Herbal medicines have been used traditionally for centuries and present-day demand has not dwindled. Herbal teas are popular in the mainstream with supermarket shelves stacked with teas for boosting your immunity to those helping you sleep or detox.
Some people turn to herbal medicines as alternatives or complementary treatments to pharmaceutical medicines. When starting out with herbal medicines, it is worth knowing a little about each plant and what it can do for you.
Here are a few of the most popular and commonly used herbs for supporting your health.
1. Tulsi (Holy Basil)
Tulsi (Ocimum tenuiflorum) is a member of the Lamiaceae family and is a true basil. It is a long-used herb in Ayurvedic medicine. Tulsi has a floral, fruity flavor and can be used in cooking as well as used medicinally.
It is high in vitamins C and A and is a source of calcium, iron, and zinc. Medicinally, it is used to help calm and ease anxiety and stress. It is also thought to be anti-inflammatory, antimicrobial.
Source: Dr.Eric Berg DC/YouTube
If you buy an immune-boosting tea from the store, it will likely have echinacea (Echinacea pupurea) in it. A member of the daisy family, this beautiful plant is used to help reduce the chances of catching common colds and flu.
It is also high in compounds that act as antioxidants helping your body fight oxidative stress.
Another daisy family member, chamomile, both german (Matricaria recutita) and roman (Chamaemelum mobile), are used traditionally as a sleeping aid.
Chamomile is used to help promote sound sleep due to an antioxidant that is thought to induce sleepiness. Chamomile is also used topically to help calm inflamed skin and reduce redness thanks to its anti-inflammatory properties.
4. Stinging Nettle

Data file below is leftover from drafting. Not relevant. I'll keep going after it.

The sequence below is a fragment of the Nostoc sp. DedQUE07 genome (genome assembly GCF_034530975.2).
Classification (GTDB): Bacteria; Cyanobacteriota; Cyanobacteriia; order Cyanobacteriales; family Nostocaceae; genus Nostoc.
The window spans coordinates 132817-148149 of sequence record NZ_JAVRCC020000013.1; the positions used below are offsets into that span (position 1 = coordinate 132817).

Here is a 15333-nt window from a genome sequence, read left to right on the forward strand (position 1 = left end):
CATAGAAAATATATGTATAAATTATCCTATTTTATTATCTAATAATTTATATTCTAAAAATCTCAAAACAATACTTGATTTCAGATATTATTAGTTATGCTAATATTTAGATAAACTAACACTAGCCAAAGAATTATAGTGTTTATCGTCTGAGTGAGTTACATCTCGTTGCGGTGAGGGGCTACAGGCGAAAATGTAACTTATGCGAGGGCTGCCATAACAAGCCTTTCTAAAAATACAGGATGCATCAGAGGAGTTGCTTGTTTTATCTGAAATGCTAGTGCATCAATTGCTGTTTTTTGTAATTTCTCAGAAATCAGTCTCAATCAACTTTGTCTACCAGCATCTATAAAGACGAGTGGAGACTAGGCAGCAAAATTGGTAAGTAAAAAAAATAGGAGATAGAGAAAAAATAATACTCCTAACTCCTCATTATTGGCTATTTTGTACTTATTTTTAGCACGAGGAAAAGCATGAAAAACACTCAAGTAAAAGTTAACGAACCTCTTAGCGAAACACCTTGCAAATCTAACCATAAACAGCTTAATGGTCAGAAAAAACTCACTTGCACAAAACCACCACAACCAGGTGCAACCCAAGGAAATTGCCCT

Source: Learn Your Land/YouTube
Stinging nettle (Urtica dioica), far from being just that dreaded childhood plant, is actually one of the most nutrient-dense foods you could eat. Yes, if you touch the leaves in the wrong way, you will likely get stung, but if handled correctly, you can gain a lot from this humble ‘weed’.
Stinging nettle contains an impressive amount of vitamin C. As well, it is a good source of vitamins A, K, and several B vitamins. It also contains calcium, iron, magnesium, phosphorus, potassium, sodium, and all of the essential amino acids.
5. Rasberry Leaf
As well as those delicious berries, the raspberry bush also gives us its leaves to use for nutrition and medicinal properties.
Raspberry leaf tea is especially interesting for those who menstruate. The compound ‘fragarine’ is thought to help tighten the muscles around the pelvic area and help to reduce spasms. Do not take raspberry leaf tea when pregnant.
Source: Mountain Gardens/YouTube
Marshmallow (Althaea Officinalis), the plant not the white fluffy candy, is a really pretty plant to have in your garden and useful in your tea cabinet.
Marshmallow has a high mucilage content, just like its cousin okra. This is thought to help treat coughs and colds when taken as tea. This tea is made from the roots, though the leaves can be used, too.
7. Bee Balm
Not only is bee balm (Monarda Spp) an important plant for the bees and other pollinators, bee balm can make a delicious cup of tea for us, too. A member of the mint family, bee balm has a lovely flavor, with some species having a distinct bergamot flavor.
It is traditionally used to help smooth sore throats and coughs and aid in digestion.
8. Lemon Verbena
This herb is commonly used as a bedtime tea as it is said to help induce sleep and bring about improved sleep quality and length.
We can’t have a popular herb list and forgo peppermint. This well-loved herb is used in all kinds of preparations to help an array of complaints.
It is used topically to ease symptoms of itching and muscle pain. It is massaged into temples to help with headaches and drank as tea to help with digestive issues.
Peppermint is used to both calm the mind and act as an energy booster and is commonly used as a breath freshener or to unblock a stuffy nose.
Source: Mountain Gardens/Youtube
Valerian (Valeriana officinalis) is most commonly used in sleepytime teas. It works as a natural sedative making getting to sleep a lot faster. It also helps to promote more sound sleep.
This is a plant that you can grow for yourself in your garden and make your own tea from.
This article is for informational purposes only. Do not take herbal medicines or use herbs medicinally without consulting your medical professional first.
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